Thursday, July 29, 2010

The Clouds will continue... until Morale improves!

It's been a very cloudy, cool and rainy July.
Even the hardiest Alaskans are complaining -- the lack of sunshine is getting everybody down.

I'd have to check with the resident climatologist (he's asleep right now), but I doubt this summer has set any records for nastiness -- it's just a cooler summer than we'd like.
But just think of the advantages a summer like this offers:

1) No sunburn, no cancer

2) Less people on the trails

3) Best lighting for photographing flowers and landscapes

Time to stop complaining, and get outside!
The word "outside" has 2 meanings in these parts -- when written lower-case, we mean "outdoors", when written upper-case, it means "out of state", a.k.a. taking an airplane to the lower 48 (which is what we're just about to do!)

Like the saying goes: "The warmest winter I've known was a summer spent in Alaska!"

Monday, July 26, 2010

PCT update: Northern California

The PCT hikers are now in Chester, Northern California. The longest state is soon through-hiked (that's PCT-talk), and there's only 2 more to go: OR and WA... The goal is to get to Canada before snowfall (but then again, their team name is "Djibouti or Bust")...

I'm happy to report that my daughter's foot is all better. I've been receiving packages of stuff she no longer needs now that they're past the high Sierra, The other day I received an ice axe in the mail, just wrapped in newspaper and packaging tape -- truly the strangest item I ever received in the US mail!

Meanwhile, our family is packing for our own adventure: vacation in South Dakota, where hubby's family lives. No ice axes needed for the Black Hills, however!

Monday, July 19, 2010

Kitchen chores -- as done by house elves

In our household, kitchen chores get done by house elves, even though our last name is not Malfoy! For those few of you who may not know what house elves are: they're servants (more like slaves) in the wizarding world of Harry Potter. Dobby (pictured), is a house elf. Beloved by many a Harry Potter fan, with his big eyes, big ears, and heart of gold, he saves Harry Potter's life numerous times, ultimately dying for him in the last book (sob!)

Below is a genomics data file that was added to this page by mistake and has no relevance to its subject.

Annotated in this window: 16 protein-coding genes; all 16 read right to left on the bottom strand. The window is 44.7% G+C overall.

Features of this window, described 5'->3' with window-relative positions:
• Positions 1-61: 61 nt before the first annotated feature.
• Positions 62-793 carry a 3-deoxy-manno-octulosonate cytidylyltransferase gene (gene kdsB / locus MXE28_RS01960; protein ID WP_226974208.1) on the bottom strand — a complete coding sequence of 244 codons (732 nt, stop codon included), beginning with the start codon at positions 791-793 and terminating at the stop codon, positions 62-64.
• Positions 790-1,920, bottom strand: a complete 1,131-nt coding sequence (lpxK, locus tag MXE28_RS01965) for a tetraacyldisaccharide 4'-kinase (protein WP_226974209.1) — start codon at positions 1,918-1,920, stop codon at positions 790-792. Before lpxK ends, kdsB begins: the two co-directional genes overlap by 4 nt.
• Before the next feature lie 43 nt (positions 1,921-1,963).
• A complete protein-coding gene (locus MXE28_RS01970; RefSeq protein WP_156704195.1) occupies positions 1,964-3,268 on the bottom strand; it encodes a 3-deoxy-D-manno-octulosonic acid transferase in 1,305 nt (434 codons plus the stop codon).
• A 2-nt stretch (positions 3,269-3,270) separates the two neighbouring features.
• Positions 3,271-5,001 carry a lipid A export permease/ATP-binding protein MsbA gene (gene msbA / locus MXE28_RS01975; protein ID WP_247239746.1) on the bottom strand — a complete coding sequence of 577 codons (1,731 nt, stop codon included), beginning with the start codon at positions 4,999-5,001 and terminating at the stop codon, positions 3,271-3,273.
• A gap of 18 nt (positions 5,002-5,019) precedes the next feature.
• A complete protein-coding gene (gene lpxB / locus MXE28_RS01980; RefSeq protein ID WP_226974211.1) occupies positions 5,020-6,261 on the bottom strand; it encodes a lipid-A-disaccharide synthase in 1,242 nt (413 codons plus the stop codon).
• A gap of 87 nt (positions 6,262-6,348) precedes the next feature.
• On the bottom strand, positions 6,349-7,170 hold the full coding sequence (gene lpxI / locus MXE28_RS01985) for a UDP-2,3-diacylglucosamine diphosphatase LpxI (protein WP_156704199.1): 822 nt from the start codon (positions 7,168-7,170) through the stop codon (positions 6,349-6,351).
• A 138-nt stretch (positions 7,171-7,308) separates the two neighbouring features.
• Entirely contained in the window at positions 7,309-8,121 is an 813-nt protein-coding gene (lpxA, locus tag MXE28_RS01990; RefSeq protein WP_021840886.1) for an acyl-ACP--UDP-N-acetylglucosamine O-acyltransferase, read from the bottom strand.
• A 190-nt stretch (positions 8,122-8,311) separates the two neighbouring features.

But back to kitchen chores, like parents all over the world, we've struggled to find a good arrangement for our young brood to help with the daily kitchen chores. Somebody's got to do the dishes, and besides, it builds character! The obvious one was for the kids to take turns: today it's your turn, tomorrow your sister, etc... And they, in turn, started referring to their assigned day as "house elf" day, reflecting the fact that in their own minds, having been assigned to wash dishes was just shy of slavery!

But there was always squabbling, and they begged us to revise the system. For one thing, each child seemed to feel very "put out" when the other did not have to do any chores on that particular day (nothing is worse than having to do chores while your sibling is watching!). SO, they kept on wanting to change the system, and after a while we reluctantly agreed, ok, why don't you come up with your own system!

Here is what they came up with -- yes, it's complicated, but they seem satisfied, and it works!
1st day (Monday): The "Clean" house elf empties the dishwasher and sets the table -- in other words, takes care of the clean dishes and helps with dinner prep. The "Dirty" house elf clears the table, helps put food away, and loads the dishwasher (not their favorite job!!!).
Next day: reverse

Simple enough, but how about the trash? To a parent that sounds like a clear-cut job for the "dirty" house elf -- but even that got more finely sub-divided: there's the actual carrying of the trash to the garage ("dirty" job"), putting in the new liner, and doing the recycling ("clean").

I admit that we parents did some eye-rolling at all the negotiating that takes place, but I now realize a couple of important things: